Initial exchange offerings, or IEOs, are a relatively recent development in the world of digital assets. An IEO is often used as a way to raise funds with the help of a reputable exchange or trading platform.
What exactly is an Initial Exchange Offering?
As the name suggests, an initial exchange offering is a way of raising funds by enlisting the help of an exchange. Some people may draw parallels between an Initial Coin Offering and an Initial Exchange Offering, but there are a few key differences we will discuss later on. Leveraging the concept of an IEO has many benefits for the team conducting the crowd sale, as well as the trading platform involved in this matter.
A Brief History of IEOs
Following the clear shortcomings of the ICO business model, the time had come to introduce a more legitimate approach to fundraising in the cryptocurrency and blockchain industry. Instead of allowing rams to raise capital themselves, projects and business ideas would be vetted first and foremost by exchanges looking to facilitate the fundraising effort.
As such, any exchange in the world is – in theory – capable of helping out with the IEO business model. The concept first gained traction thanks to Binance’s Launchpad, which is widely considered to be the first major IEO platform in the industry. Ever since then, numerous other exchanges have jumped on the bandwagon, resulting in several dozen Initial Exchange Offerings being conducted over the past year and a half.
As can be seen on the chart above, all of the major cryptocurrency exchanges and trading platforms have embraced the IEO model. Some have proven to be more prominent than others, with success rates differing greatly from one project to the next. It is not a foolproof investment option, yet there is good money to be made through IEOs as an early trader.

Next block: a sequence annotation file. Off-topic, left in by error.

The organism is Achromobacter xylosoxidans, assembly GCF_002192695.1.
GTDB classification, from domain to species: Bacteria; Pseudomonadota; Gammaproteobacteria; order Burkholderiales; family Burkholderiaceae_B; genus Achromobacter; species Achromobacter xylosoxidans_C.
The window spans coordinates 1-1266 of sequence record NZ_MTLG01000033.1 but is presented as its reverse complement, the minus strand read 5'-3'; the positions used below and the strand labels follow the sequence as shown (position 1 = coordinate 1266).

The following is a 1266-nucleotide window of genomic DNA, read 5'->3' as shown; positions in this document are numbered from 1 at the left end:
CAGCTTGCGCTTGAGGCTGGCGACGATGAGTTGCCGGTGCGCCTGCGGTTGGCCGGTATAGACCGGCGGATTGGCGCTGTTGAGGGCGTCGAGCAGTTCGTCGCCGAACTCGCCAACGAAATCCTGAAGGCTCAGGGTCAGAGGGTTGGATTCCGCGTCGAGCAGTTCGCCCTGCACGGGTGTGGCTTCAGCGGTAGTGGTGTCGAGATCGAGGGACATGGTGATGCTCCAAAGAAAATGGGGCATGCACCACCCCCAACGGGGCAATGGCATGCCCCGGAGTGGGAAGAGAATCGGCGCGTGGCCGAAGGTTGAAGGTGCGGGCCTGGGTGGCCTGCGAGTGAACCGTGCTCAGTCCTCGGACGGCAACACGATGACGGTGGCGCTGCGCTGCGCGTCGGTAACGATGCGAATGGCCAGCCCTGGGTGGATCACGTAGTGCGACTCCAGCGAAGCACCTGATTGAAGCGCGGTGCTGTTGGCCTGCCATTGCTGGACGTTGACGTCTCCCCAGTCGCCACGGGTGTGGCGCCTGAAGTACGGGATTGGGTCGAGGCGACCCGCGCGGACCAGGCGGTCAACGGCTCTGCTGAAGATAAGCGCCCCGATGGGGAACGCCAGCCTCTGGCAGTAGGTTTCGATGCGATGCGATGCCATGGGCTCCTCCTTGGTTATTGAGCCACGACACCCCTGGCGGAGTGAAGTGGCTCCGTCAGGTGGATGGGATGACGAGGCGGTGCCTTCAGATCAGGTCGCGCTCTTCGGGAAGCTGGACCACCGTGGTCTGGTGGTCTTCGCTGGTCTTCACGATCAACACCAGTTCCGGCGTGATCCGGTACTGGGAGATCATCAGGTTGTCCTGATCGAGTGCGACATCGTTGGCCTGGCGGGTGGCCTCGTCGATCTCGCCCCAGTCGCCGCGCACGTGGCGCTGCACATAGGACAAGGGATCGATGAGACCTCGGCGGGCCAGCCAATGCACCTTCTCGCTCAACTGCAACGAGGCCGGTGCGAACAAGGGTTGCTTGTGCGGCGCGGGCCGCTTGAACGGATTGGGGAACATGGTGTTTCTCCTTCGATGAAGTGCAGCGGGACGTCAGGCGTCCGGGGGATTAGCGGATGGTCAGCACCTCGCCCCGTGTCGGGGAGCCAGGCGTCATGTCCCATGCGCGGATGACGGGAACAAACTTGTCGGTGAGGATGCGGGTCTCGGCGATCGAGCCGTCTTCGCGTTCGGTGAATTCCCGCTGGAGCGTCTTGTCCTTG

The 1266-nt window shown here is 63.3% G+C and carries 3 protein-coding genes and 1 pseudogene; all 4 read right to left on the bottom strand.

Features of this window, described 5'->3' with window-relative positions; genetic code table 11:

What is the Difference between an IEO and an IPO
The two fundraising methods have virtually no similarities to speak of. With an Initial Exchange Offering, investors obtain a project’s native currency or token at a lower price. Anyone in the world can participate in an IEO, assuming the participating exchange is available in one’s region. There may be mandatory Know-Your-Customer procedures to go through, but there is no requirement for being an accredited investor or anything along those lines.
Initial Public Offerings, or IPOs, on the other hand, are a lot more difficult to get involved in. Partaking in an IPO often requires regulatory approval, as well as being labeled as an accredited investor. This makes these offerings only useful to wealthy individuals and other companies. At the same time, being able to obtain equity in a company can be more viable than pursuing a new token that may or may not have any long-term value. Different investment options cater to different kinds of individuals.
How is an IEO different from an ICO
Other than offering a coin or token in exchange for an investment, an IEO and ICO have little else in common. During the ICO craze of 2017. any company in the world could organize fundraising in exchange for their tokens. That approach backfired on a lot of investors, as very few projects created in 2017 are still alive and viable in 2020. With no one vetting the business model or prowess of the teams, it was a virtual Wild West.
To organize an IEO, there are a few different requirements to be met. First of all, teams need to find an exchange willing to help them facilitate fundraising. Secondly, the project and its team will be reviewed by the exchange to ensure there is a legitimate business model. If that is not the case, the IEO will not be organized.